I have recently taken up a meditation practice. The experience of sitting down to meditate is an incredible thing to allow yourself. Perhaps my own interest has made me hyper-aware, but as of late, I am continually hearing of different experiences that people are having with metta meditation.
You may recall my discussing this type of meditation briefly in the article on Matthieu Ricard. There, I refer to this practice as “loving kindness” or “compassionate” meditation. Aptly named, it is the process of focusing on expansion of love and the equalization of all living beings. Metta meditation asks that we wish happiness and well-being not only for ourselves, but for all living beings.
In the traditional, Visuddhimagga approach, one journeys through a set of steps that are meant to focus one’s energies. A set of phrases are used to guide us through and focus our intention. Traditionally, they read, “May I be safe, may I be happy, may I be healthy, and may I live with ease”. These phrases are repeated at the practitioner’s discretion, and are then focused outward.
Metta meditation begins with one wishing happiness and love for one’s self, then, onto a family member or close friend. These loving thoughts are then expanded onto a neutral person (one that does not yet warrant a positive or negative feeling), a difficult or negative person, and then all four of these beings are envisioned together. Finally, the practice encourages that we view all living beings in the universe and wish them the same love, health, and well-being that we would wish upon ourselves.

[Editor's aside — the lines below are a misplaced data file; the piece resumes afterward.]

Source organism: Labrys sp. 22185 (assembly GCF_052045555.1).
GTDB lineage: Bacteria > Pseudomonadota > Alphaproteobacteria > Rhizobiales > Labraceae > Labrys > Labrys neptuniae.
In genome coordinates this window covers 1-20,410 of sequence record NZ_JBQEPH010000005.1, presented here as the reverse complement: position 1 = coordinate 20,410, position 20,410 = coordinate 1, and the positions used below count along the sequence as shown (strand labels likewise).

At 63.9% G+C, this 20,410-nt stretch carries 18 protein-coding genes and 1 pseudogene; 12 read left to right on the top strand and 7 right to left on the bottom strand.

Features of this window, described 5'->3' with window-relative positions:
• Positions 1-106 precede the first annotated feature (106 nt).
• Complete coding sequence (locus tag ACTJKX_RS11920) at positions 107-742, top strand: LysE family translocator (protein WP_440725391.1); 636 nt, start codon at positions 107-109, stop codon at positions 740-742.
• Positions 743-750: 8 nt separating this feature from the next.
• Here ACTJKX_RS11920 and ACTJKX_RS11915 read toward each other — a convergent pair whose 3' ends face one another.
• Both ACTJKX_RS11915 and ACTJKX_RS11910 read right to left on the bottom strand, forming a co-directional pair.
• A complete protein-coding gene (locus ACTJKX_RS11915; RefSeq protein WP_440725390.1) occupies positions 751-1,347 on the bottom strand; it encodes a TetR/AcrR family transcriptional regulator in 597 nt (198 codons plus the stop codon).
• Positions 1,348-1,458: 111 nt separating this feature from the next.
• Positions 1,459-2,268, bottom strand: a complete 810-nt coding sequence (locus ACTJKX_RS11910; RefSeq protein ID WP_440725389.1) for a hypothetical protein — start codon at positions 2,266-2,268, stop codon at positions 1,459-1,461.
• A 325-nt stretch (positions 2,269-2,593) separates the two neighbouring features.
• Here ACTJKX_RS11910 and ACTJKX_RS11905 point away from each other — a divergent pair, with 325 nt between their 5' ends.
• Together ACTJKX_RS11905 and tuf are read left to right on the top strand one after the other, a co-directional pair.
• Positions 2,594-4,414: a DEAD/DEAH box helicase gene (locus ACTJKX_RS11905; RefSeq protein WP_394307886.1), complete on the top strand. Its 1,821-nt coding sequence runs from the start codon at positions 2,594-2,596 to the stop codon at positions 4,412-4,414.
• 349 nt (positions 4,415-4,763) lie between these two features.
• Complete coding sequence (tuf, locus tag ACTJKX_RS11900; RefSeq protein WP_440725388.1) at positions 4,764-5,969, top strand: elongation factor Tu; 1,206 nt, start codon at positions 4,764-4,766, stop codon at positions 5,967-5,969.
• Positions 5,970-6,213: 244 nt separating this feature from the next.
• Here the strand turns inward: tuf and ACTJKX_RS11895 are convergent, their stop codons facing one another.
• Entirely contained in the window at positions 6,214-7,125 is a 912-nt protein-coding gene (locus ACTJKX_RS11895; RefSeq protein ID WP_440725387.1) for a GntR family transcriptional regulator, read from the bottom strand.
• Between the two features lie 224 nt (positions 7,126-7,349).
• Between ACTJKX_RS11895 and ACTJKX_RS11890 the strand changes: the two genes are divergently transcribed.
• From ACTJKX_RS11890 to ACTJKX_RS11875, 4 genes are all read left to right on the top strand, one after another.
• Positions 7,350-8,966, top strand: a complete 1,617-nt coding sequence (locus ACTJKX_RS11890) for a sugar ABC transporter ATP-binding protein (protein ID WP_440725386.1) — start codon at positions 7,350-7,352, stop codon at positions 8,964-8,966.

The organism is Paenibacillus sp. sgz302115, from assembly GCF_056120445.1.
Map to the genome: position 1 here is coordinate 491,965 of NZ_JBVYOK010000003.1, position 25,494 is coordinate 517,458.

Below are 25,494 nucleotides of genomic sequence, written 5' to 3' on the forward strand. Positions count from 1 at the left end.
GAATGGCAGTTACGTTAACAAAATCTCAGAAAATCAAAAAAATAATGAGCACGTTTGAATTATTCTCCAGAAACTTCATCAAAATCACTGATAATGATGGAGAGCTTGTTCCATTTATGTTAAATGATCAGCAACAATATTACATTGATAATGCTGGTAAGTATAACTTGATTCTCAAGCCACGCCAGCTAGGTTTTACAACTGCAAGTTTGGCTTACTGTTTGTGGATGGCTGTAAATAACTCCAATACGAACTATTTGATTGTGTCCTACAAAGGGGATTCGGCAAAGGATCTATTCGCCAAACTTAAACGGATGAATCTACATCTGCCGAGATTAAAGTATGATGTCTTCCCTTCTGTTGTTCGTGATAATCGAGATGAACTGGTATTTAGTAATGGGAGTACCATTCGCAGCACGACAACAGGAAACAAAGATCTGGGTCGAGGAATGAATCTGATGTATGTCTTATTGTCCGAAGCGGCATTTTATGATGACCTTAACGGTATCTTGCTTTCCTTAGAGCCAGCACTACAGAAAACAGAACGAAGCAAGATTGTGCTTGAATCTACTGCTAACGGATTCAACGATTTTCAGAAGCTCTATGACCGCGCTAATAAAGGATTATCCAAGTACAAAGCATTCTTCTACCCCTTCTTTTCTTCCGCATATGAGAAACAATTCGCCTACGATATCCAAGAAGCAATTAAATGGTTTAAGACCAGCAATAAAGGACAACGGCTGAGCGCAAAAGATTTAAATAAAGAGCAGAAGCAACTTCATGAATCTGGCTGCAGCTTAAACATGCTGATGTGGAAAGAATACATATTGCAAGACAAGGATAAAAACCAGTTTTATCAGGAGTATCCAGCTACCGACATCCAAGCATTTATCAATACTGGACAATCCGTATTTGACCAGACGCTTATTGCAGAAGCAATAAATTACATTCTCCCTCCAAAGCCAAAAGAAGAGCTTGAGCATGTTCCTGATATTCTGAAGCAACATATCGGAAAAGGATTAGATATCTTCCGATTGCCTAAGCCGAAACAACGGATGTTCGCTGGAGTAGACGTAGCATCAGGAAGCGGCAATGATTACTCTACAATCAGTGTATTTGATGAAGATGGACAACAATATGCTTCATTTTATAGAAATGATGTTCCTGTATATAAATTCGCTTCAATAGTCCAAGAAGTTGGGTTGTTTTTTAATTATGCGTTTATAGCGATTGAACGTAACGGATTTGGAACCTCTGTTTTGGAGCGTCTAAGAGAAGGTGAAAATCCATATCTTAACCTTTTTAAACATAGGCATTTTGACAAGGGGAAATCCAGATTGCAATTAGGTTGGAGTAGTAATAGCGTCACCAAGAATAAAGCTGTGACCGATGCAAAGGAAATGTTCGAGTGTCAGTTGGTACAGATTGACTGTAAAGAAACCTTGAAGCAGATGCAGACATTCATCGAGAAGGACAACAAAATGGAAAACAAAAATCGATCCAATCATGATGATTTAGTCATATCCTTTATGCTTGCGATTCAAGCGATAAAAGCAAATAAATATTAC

I have found this practice immensely gratifying. There is a calmness that I feel when I have begun my day with such positive thinking. It is in no way a cure all to any aggression or frustration that you may naturally feel throughout the day, but it definitely allows me to rightfully view each person that I interact daily with as the human being that they are. I encourage you to try this practice when you have a spare moment. If nothing else, you are spending 20 minutes to an hour with yourself, quietly focusing on love and positive thoughts.
A great tool for neophytes, YouTube is filled with numerous guided meditations to help maintain focus in your practice. Here is a list of a few of my favorite. Good luck!
Guided Loving Kindness (Metta) Meditation with Sharon Salzberg – 29 minutes
Stress-Free Guided Meditation – 20 minutes
Loving Kindness Meditation – 15 minutes
Guided Metta Meditation by Ajahn Brahm – 35 minutes
For further research, there is a video to Sharon Salzberg’s 2012 TED Talk, Transform Your Mind, Change the World. Salzberg is at the forefront of meditation research and is the founder of the Insight Meditation Society in Massachusetts.